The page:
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I Don't Get .Net

Wednesday,  03/19/03  02:27 PM

Hello, my name is Ole, and I don't get .Net.

If you know what .Net is, and can explain it to a reasonably intelligent software engineer, please send me email.  I will be so happy, and you will become famous; I promise to post your explanation with full attribution right here, on this website, for everyone to see (my 7 regular visitors).

Microsoft created this concept they call "dot-net", but nobody seems to have a good handle on what it is.  In fact, nobody even seems to know how to spell it, is it ".Net" or "dot-net" or "DotNet"?

This has to be one of the worst names for something ever.  How many names can you think of which begin with a period?  Do you think everyone missed out on the potential for starting names with a period?  Not to mention, there is already such a thing as ".net", it is a top-level Internet domain.  (Generally used by ISPs, for example, my service provider is Pacific Bell, and their domain name is pacbell.net).  Strangely, the Microsoft "dot-net" doesn't seem to have anything to do with the Internet ".net". 

It isn't even clear what category .Net fits into, let alone what it is.  Here are some possibilities:

  • Is it a product?  If so, where do I buy it?  What does it do for me? 
  • Is it an architecture?  If so, where is it documented?  What does it do for me?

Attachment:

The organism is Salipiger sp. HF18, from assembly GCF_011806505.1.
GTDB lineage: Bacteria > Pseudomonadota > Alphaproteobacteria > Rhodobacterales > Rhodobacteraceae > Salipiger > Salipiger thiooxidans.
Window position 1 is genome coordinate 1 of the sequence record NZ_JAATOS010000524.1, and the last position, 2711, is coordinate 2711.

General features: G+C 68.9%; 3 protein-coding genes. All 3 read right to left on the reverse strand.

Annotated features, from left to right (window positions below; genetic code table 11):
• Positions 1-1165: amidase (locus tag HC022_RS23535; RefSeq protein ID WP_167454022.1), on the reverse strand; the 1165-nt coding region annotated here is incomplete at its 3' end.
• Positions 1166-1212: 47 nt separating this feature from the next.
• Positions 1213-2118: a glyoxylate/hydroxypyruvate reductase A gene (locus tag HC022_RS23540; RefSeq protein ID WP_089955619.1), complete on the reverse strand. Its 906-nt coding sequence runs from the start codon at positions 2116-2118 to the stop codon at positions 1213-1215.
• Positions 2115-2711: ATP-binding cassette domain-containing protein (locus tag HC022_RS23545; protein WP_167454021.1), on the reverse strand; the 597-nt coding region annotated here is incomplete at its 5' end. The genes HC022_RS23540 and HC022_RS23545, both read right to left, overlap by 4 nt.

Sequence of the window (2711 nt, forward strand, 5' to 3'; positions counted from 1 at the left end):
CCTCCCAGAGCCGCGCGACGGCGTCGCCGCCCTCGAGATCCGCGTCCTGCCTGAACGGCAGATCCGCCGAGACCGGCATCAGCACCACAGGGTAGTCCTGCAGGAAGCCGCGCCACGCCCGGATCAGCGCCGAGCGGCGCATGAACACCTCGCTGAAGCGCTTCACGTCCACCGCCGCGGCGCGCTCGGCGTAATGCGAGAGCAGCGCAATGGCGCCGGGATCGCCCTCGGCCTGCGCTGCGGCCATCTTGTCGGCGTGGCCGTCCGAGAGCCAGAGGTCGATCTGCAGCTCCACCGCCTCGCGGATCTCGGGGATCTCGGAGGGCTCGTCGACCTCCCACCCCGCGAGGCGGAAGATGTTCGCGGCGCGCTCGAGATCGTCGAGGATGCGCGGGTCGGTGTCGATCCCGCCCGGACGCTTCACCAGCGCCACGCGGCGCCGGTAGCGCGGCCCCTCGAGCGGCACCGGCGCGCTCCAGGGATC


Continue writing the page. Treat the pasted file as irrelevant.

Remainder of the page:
• Is it a software technology?  If so, how do I use it?  What does it do for me?

Microsoft has a .net website, which features a page called What is .NET?  Unfortunately this page is misnamed, it does not explain what .NET is (visit it and see).  You would think a couple of paragraphs on this page would be helpful, but apparently the secret must be kept.

I'm not the only one who is confused.  Microsoft CEO Steve Ballmer explains:

 "One question might be, and I'll be as direct as I can be about this, what is .Net?  Unlike Windows, where you could say it's a product, it sits in one place, it's got a nice little box.  In some senses, it's a very good question." - July 2002

Well, that was a good effort, but apparently there were some people like me who still didn't get it, so later Steve tried again:

"It's about connecting people to people, people to information, businesses to businesses, businesses to information, and so on.  That is the benefit." - October 2002

Believe it or not, this did not clear things up for me.  Apparently I was not alone, because several Microsoft engineers put together a website called GotDotNet.  (It is at www.gotdotnet.com, not to be confused with www.got.net.)  If you visit this website, don't expect to find an explanation.  Maybe these people really "got" dot-net, but they appear unwilling to share the secret.

Last July at ".Net briefing day", Microsoft Chairman Bill Gates was asked "what is .Net".  That was the question, and here was his answer:

"We don't have the user-centricity.  Until we understand context, which is way beyond presence -- presence is the most trivial notion of context."

I just don't get it.

[ Later: Okay, well, maybe I'm Starting to Get .NET... ]